Published on Russia Today RT, Dec. 27, 2012.
With less than a week until a powerful legislation expires that lets the government eavesdrop on the phone and email conversations of Americans, the Senate has convened in DC to discuss whether or not to renew the FISA Amendment Act.
The 2008 FISA Amendment Act, an update to the Foreign Intelligence Surveillance Act of the 1970s, allows the government to wiretap any conversation involving US citizens, without obtaining a warrant, as long as investigators reasonably suspect those talks to involve at least one party located outside of the United States. Despite demands from members of Washington’s intelligence committee, though, very little information if any has been made available about how the government uses the FISA Amendment Act, or FAA, and whom they target … //
… Should the Senate not re-new the FAA before December 31, the bill will expire and the warrantless wiretapping provisions will be erased. On Thursday, December 27, members of the Senate met in Washington to begin discussing the act. A vote was scheduled later in the afternoon, but then was moved to Friday.
If the FAA is renewed, the federal government will be extended the ability to warrantlessly wiretap Americans for another five years. If that is the case, though, Congress will be given another chance to consider provisions that will provide for at least some transparency only a day later.
Sen. Ron Wyden (D-Oregon), a long-time opponent of FISA, is expected to have the chance to introduce an amendment on Friday that, if approved, will force the National Security Agency (NSA) to finally open up about their use of the FAA’s warrantless wiretapping provisions.
Earlier this year, Sen. Wyden told Wired’s Danger Room, “If no one will even estimate how many Americans have had their communications collected under this law then it is all the more important that Congress act to close the ‘back door searches’ loophole, to keep the government from searching for Americans’ phone calls and emails without a warrant.”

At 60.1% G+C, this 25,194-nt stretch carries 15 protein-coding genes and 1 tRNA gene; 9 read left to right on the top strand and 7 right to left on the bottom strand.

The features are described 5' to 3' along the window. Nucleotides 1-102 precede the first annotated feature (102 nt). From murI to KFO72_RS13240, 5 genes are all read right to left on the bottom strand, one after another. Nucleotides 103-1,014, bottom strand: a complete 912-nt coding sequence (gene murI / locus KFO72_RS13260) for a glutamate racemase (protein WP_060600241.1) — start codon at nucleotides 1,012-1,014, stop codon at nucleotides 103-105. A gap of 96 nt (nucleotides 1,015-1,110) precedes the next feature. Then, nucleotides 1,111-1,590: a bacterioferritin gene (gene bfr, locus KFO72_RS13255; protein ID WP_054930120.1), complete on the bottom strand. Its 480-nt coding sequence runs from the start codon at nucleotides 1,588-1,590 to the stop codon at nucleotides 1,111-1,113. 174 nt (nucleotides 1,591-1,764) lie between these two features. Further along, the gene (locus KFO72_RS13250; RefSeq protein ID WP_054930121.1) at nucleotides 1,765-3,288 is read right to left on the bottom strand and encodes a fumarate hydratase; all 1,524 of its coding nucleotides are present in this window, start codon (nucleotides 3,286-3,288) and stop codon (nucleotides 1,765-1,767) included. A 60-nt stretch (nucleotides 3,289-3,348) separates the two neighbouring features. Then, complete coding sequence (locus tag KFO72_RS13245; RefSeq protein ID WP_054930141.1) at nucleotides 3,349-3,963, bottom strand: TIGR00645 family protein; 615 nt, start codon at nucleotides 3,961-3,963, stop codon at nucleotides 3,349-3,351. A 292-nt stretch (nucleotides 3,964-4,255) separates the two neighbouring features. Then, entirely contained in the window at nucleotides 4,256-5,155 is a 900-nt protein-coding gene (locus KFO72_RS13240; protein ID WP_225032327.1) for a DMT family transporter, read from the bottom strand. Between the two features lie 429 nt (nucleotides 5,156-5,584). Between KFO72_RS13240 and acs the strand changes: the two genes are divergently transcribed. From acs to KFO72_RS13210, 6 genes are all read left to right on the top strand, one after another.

Wyden — who sits on the Senate Foreign Intelligence Committees — has unsuccessfully asked time and time against for the NSA to explain how they use the FAA. Even if the FAA is renewed this week, the approval of Sen. Wyden’s proposed amendment would mean the NSA would have to at least give a general estimate of how many Americans it has targeted since 2008.
Senators Rand Paul (R-Kentucky), Jeff Merkley (D-Oregon) and Patrick Leahy (D-Vermont) are all expected to propose amendments that will influence how the NSA uses the FAA too.
Foreign Intelligence Surveillance Act FISA on en.wikipedia: … is an Act of Congress (signed by President Jimmy Carter) which prescribes procedures for the physical and electronic surveillance and collection of “foreign intelligence information” between “foreign powers” and “agents of foreign powers” (which may include American citizens and permanent residents suspected of being engaged in espionage and violating U.S. law on territory under United States control). The law does not apply outside the US …;
Indian gang-rape victim commits suicide, on Russia Today RT, Dec. 28, 2012: Amid widespread outrage over a gang rape in Delhi, another victim of sexual assault in India has committed suicide after police and suspects from an influential cast pressured her to drop the case …;
RT recalls 2012: Assange’s ordeal, on Russia Today RT, Dec. 27, 2012: watch the short video, 1.38 min … WikiLeaks founder Julian Assange addresses members of the media and supporters from the window of the Ecuadorian embassy in Knightsbridge, west London. In 2012 Julian Assange was fighting against extradition in the UK courts. He lost and ended up in the Ecuadorian embassy: granted asylum, but unable to leave. Yet he managed to host his own show on RT, write a book and talk about freedom of speech … (full text and pictures on RT). (Julian Assange, Founder and Editor-in-Chief of WikiLeaks, is now under political asylum in Ecuador’s London embassy. Assange is the co-author of the new book, Cypherpunks: Freedom and the Future of the Internet); … watch also the video which Bradley Manning released to wikileaks, becoming the reason for his imprisonnement: short version 1.41 min, long version 39.14 min.